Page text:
When you're going to use a new solid-state drive, you can expect to hook it up to your computer in one of two ways. For some drives, that's a SATA connection. For others (especially those bundled in external storage enclosures), that could involve the use of a USB cable, which brings up a whole new argument as to why you're coupling a fast hard drive with a slow connection.
Suffice, you're going to be restricted to a single connection option for most, if not all SSDs. We say that as we do, for two new SSD drive lines have emerged that offer you the choice of both connections on a single device. This fulfills two usage scenarios--speedy, continued access to a hard drive by plopping it into a PC, as well as convenience of being able to carry a drive around and externally connect it to different desktop and laptop computers.
Both Transcend and Buffalo are launching hybrid SSDs that come with ports for standard SATA/eSATA and USB connections. Transcend's actually refreshing its entire line of solid-state drives, but it's only offering a hybrid eSATA/USB connection option on its 1.8-inch MLC 32 GB, 64 GB, and 128 GB models. The costs for those come out to $99, $171, and $314 respectively. These prices are barely higher than the company's 2.5-inch MLC drives of similar capacity sizes. But these drives, which throw a fourth, 192 GB model into the mix, boast read and write speeds of 150 MBps and 90 MBps. The smaller, 1.8-inch offerings cap out at 90 MBps reads and 50 MBps writes over the SATA connection. What you gain in functionality, you apparently lose in speed.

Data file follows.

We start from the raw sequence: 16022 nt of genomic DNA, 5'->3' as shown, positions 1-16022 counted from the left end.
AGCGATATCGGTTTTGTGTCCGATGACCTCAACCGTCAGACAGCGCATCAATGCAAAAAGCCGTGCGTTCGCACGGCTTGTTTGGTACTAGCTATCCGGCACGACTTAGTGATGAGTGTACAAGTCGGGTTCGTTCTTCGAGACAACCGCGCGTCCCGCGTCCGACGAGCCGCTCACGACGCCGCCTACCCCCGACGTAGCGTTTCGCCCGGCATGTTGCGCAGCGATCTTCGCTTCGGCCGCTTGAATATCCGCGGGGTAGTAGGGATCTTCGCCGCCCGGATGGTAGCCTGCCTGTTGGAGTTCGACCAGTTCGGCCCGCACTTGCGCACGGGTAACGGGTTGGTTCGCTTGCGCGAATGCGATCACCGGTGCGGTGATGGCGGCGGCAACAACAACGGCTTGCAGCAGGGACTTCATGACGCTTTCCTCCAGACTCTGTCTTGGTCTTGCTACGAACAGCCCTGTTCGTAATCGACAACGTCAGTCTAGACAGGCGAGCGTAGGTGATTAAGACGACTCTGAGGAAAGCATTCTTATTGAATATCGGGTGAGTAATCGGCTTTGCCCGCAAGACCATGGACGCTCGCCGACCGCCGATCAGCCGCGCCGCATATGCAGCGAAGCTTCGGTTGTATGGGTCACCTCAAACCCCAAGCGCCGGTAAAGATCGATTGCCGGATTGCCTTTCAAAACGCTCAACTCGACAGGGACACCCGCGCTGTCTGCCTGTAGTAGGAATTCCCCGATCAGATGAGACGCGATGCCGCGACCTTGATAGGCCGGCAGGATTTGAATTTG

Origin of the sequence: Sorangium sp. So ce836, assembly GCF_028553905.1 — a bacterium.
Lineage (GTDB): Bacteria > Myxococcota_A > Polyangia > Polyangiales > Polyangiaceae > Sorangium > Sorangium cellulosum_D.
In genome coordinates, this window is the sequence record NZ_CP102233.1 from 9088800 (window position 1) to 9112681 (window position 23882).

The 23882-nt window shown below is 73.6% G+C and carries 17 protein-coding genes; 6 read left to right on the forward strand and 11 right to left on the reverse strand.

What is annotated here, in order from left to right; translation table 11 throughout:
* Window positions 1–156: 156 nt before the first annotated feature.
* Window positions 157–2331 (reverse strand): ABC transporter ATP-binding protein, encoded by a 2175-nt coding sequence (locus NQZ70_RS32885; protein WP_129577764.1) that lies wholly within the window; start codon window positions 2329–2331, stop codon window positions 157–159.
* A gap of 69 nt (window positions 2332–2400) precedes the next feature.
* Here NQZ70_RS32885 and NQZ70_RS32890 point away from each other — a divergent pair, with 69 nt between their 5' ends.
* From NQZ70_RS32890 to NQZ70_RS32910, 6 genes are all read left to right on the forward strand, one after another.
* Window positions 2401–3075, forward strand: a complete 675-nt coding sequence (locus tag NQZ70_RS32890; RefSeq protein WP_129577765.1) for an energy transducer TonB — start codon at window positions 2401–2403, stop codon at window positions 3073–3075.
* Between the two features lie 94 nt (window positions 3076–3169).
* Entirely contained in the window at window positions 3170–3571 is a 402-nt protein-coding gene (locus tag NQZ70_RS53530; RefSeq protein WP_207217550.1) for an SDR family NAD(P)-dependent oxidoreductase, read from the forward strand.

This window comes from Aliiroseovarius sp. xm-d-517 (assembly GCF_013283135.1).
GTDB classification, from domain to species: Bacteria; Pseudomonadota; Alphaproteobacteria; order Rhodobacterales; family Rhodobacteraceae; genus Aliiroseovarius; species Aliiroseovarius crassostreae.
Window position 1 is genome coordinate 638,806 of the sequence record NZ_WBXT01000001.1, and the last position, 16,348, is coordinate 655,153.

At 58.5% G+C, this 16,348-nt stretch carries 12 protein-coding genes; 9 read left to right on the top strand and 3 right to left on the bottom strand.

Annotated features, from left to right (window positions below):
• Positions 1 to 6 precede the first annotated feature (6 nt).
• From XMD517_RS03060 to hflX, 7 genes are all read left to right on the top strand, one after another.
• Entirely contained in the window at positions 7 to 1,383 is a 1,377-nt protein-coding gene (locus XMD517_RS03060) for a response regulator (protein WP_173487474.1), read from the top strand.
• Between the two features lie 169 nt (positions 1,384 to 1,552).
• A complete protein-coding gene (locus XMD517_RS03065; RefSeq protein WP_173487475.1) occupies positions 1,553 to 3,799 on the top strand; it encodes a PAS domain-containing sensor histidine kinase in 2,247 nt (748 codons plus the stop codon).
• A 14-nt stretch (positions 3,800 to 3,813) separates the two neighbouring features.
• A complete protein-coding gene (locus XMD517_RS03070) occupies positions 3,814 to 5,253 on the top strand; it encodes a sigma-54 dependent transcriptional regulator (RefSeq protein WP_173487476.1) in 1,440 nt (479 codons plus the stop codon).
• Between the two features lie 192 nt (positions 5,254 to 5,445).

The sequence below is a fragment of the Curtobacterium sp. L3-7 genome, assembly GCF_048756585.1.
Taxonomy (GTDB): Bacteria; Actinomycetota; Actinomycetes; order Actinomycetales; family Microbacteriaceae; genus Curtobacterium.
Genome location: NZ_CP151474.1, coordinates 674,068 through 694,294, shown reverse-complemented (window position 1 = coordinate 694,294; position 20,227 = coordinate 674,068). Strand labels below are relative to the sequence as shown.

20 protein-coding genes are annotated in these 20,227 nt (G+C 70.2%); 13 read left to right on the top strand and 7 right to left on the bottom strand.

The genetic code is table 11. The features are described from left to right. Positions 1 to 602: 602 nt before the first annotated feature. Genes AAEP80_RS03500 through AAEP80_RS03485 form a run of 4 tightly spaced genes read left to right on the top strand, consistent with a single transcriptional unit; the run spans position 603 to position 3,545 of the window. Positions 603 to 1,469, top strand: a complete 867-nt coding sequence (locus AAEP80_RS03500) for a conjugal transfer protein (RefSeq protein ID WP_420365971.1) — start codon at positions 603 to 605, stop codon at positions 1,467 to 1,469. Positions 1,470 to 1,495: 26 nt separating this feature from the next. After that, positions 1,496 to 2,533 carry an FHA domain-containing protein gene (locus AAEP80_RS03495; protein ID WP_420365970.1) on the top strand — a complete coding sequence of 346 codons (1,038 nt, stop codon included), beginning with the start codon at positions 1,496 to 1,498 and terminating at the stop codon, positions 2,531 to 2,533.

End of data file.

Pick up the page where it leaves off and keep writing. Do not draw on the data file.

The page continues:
Buffalo's new batch of SSDs is centered on a single model number, the SHD-NSUM. This 2.5-inch drive incorporates a micro-USB and SATA connection across three different capacity points: 32 GB, 64 GB, and 128 GB. The drives will only be available in Japan at first, with converted U.S. prices putting the costs at $124, $217, and $392. There's no word yet on when these MLC drives will reach an American market, if ever. Hopefully they won't go the route of Buffalo's SSD-based LinkStation Mini NAS device, which is difficult--at best--to acquire from the States.